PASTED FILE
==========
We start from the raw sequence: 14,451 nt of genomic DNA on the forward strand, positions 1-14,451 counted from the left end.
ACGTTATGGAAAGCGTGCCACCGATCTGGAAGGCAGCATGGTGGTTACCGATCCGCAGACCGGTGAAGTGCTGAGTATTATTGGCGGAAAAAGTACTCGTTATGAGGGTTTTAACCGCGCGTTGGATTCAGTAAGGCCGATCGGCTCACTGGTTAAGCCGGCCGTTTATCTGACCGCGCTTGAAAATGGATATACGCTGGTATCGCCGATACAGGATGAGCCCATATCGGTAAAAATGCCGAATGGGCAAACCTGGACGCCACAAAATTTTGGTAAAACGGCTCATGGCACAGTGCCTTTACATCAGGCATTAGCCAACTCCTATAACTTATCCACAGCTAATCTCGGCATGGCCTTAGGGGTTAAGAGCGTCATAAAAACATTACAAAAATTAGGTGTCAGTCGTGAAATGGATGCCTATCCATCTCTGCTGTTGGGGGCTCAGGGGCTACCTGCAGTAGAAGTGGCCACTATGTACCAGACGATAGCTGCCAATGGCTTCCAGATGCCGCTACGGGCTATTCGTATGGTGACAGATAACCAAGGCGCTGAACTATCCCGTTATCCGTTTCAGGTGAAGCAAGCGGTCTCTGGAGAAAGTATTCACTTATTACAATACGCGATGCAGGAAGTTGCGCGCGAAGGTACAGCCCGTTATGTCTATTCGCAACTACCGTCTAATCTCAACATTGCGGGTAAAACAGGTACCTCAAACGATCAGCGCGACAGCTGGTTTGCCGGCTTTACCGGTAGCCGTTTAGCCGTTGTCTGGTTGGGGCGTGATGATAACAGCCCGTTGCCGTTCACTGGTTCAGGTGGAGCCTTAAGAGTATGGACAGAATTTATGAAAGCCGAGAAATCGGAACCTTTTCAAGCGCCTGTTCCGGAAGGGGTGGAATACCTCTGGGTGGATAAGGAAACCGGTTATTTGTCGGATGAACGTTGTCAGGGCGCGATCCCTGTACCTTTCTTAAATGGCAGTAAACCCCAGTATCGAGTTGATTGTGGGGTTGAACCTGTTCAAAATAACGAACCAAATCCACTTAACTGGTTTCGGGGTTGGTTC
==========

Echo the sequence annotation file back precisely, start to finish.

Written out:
We start from the raw sequence: 14,451 nt of genomic DNA on the forward strand, positions 1-14,451 counted from the left end.
ACGTTATGGAAAGCGTGCCACCGATCTGGAAGGCAGCATGGTGGTTACCGATCCGCAGACCGGTGAAGTGCTGAGTATTATTGGCGGAAAAAGTACTCGTTATGAGGGTTTTAACCGCGCGTTGGATTCAGTAAGGCCGATCGGCTCACTGGTTAAGCCGGCCGTTTATCTGACCGCGCTTGAAAATGGATATACGCTGGTATCGCCGATACAGGATGAGCCCATATCGGTAAAAATGCCGAATGGGCAAACCTGGACGCCACAAAATTTTGGTAAAACGGCTCATGGCACAGTGCCTTTACATCAGGCATTAGCCAACTCCTATAACTTATCCACAGCTAATCTCGGCATGGCCTTAGGGGTTAAGAGCGTCATAAAAACATTACAAAAATTAGGTGTCAGTCGTGAAATGGATGCCTATCCATCTCTGCTGTTGGGGGCTCAGGGGCTACCTGCAGTAGAAGTGGCCACTATGTACCAGACGATAGCTGCCAATGGCTTCCAGATGCCGCTACGGGCTATTCGTATGGTGACAGATAACCAAGGCGCTGAACTATCCCGTTATCCGTTTCAGGTGAAGCAAGCGGTCTCTGGAGAAAGTATTCACTTATTACAATACGCGATGCAGGAAGTTGCGCGCGAAGGTACAGCCCGTTATGTCTATTCGCAACTACCGTCTAATCTCAACATTGCGGGTAAAACAGGTACCTCAAACGATCAGCGCGACAGCTGGTTTGCCGGCTTTACCGGTAGCCGTTTAGCCGTTGTCTGGTTGGGGCGTGATGATAACAGCCCGTTGCCGTTCACTGGTTCAGGTGGAGCCTTAAGAGTATGGACAGAATTTATGAAAGCCGAGAAATCGGAACCTTTTCAAGCGCCTGTTCCGGAAGGGGTGGAATACCTCTGGGTGGATAAGGAAACCGGTTATTTGTCGGATGAACGTTGTCAGGGCGCGATCCCTGTACCTTTCTTAAATGGCAGTAAACCCCAGTATCGAGTTGATTGTGGGGTTGAACCTGTTCAAAATAACGAACCAAATCCACTTAACTGGTTTCGGGGTTGGTTC